The influence of the founding fathers of this small city is still strong, it seems. Whereas the lifestyle of the peasant fishermen and farmers reflects both their European and their African origins, the Mindelense are Afro-European only in appearance; in every other way they look to Europe alone for their inspiration. Bearing this in mind one is not too surprised to find that the music coming out of Mindelo is all European in style. The most famous genre is morna – exquisitely sad but still rhythmic – and the finest and most famous exponent of this was the late Cesaria Evora.
Senhora Evora was born in Mindelo and, when she was not on tour, still lived in the centre of town in a house close by the President’s Palace. Being very partial to a drop of Santo Antão grogue she was often to be found in the bar next door rather than in her own house, or so ‘tis said. We were also told that she welcomed visits from passing musicians – but since we cannot be counted among that number we never tested her hospitality.
During our visit to Mindelo Cesaria gave an impromptu concert in a small converted warehouse on the seafront. Six months later she was dead.
Her last few hours were spent drinking and smoking with her friends – and that, I am sure, is the way she would have wanted things to be.
Cesaria was the first Cabo Verdian artist to receive international acclaim, but nowadays there are a number of others who have made the grade – including Lobos de Mar and his nephew, Mirri Lobos (who hails from Sal). In Mindelo there are also plenty of musicians whose preference is for more cosmopolitan styles, such as classical and jazz.
Teck is a well-travelled and worldly wise Cabo Verdian who has spent much of his life in the merchant navy and a fair part in China and Brazil. He is now back home in Mindelo and can often be found, on a Friday night, doing the thing he likes best: playing his soprano sax at Jazzy Bird, a bar near to the praҫa.
Hilario is a violin teacher and classical guitarist whose family were responsible for the inaugauration of Cape Verde’s finest cultural event: the Baia dos Gatas Music festival held every August in São Vicente. Hilario has recently opened a new bar – Galeria Apeiron – where local musicians often get together and do their thing.
Whilst the other islands do also produce their own musicians, the people of São Vicente are the only ones to take any great interest in their history and ancestry. Of course, people never do take much interest in their past until they have pretty much lost it. Until they have climbed up out of the muddy pit and risen to the surface they are too busy scraping a living to take a look at life. Then, when they look back, that mire begins to seem picturesque. So it is for the Mindelense. Alone, of the Cape Verdeans, they have escaped from the drudgery of living hand to mouth – off the land, or from the sea – and they alone look back from their position of ease and relative affluence and think about slavery.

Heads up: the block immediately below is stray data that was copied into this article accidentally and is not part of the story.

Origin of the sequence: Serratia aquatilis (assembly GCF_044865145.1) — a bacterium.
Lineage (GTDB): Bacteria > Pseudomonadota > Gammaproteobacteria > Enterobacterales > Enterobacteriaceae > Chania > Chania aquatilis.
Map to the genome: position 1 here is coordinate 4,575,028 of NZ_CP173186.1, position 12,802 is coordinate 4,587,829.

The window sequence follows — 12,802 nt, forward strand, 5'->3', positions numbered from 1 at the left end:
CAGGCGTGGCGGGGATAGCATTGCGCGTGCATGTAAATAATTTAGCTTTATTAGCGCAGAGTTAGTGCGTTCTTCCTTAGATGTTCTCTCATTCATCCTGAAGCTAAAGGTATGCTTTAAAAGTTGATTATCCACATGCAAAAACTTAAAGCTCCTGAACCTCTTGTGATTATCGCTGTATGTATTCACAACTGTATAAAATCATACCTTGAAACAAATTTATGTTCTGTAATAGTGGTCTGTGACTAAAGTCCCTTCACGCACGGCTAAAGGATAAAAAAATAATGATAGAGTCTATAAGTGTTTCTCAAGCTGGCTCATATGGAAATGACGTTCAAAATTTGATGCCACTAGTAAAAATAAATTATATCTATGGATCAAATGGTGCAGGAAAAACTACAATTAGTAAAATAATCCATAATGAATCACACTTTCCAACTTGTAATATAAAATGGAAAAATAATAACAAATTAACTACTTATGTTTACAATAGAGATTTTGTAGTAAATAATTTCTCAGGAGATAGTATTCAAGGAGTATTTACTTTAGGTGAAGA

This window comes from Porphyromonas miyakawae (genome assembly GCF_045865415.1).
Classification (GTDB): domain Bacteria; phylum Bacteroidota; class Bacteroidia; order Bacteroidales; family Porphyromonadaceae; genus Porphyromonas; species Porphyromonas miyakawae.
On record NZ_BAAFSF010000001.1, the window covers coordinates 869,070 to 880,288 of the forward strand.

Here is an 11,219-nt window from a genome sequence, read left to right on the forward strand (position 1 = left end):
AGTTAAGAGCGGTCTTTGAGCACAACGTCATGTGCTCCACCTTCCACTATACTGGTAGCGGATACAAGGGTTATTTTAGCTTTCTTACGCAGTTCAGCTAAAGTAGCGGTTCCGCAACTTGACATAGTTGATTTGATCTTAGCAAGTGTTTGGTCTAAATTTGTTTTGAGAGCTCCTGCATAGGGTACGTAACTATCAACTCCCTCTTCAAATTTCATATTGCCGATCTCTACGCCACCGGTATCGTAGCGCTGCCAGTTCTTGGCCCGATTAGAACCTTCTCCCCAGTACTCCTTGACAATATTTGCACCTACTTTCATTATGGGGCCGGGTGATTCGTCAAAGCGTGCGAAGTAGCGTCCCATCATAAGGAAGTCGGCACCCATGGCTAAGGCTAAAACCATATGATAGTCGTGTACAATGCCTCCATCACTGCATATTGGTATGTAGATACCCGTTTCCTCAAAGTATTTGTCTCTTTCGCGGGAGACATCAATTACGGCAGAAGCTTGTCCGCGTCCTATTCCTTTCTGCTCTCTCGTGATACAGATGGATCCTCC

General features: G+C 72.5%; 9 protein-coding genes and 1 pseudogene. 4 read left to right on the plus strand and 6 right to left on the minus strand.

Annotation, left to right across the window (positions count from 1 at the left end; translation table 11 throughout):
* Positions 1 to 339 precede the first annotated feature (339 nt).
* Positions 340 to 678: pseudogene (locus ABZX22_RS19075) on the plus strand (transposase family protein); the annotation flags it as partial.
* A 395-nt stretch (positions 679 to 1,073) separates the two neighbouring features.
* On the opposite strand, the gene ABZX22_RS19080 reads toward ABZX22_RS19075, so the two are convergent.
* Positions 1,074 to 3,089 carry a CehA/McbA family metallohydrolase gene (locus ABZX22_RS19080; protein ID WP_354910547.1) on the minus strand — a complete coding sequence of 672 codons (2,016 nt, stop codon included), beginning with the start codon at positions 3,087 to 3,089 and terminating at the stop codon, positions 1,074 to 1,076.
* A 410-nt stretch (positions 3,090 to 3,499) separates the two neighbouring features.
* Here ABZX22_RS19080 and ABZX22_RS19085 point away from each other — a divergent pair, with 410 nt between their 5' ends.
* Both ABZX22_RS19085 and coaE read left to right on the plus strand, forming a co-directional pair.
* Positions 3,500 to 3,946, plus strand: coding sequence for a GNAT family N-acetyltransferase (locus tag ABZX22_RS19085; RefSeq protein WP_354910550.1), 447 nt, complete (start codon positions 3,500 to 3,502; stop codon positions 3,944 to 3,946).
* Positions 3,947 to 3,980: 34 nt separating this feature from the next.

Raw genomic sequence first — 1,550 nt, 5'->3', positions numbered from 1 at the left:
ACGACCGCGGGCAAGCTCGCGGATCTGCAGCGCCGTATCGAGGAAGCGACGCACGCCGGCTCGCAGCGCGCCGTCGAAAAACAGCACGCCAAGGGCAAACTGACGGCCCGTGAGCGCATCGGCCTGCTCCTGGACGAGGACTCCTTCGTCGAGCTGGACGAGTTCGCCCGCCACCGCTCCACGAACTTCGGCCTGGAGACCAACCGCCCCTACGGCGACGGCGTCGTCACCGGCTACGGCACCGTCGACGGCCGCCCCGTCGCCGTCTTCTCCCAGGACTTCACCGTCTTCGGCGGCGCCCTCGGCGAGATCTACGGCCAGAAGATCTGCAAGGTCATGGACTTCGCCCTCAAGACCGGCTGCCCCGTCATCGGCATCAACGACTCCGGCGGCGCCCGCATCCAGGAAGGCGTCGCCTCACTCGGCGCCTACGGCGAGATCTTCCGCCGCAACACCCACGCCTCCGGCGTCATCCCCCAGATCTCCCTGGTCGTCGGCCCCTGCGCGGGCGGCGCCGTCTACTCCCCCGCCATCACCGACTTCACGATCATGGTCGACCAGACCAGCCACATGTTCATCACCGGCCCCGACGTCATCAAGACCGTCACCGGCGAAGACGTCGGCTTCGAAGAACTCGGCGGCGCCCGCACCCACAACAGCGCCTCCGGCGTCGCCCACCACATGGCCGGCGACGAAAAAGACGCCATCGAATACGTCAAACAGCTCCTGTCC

A small Cultural Centre occupies a building at one end of the praҫa (or town square), and here the people seek to recover the skills of their African ancestors. Hand-woven cloth is one product of this endeavour. It is not to the same high standard as the cloth produced on the continent, in Guinea Bissau, and it is very expensive; but you don’t have to pay to have a look.
If you are interested in things African then be sure also to pay a visit to one of the souvenir shops in the vicinity of the square. These both belong to one man – David Kwame Amoako – whom we first met here in Mindelo 17 years ago.
At that time David was newly arrived from Ghana and was selling souvenirs in the Praҫa Estrela, at the opposite end of town. He charmed us with his enthusiasm and his smile, and I had often wondered what became of him.
17 years afterwards, on our latest visit to the town, we wanted to buy a T-shirt featuring Amilcar Cabral. The shop by the main praҫa stocked the best ones, and so we wandered in.
“Hullo!” said the little man sitting just inside the door. “Welcome to my shop. Where are you from?”
“We’re from the sea. And you,” I added, recognising the accent, “are from Ghana.”
“Yes. We’ve been there. And we have a good friend who comes from Ghana. We met him here…”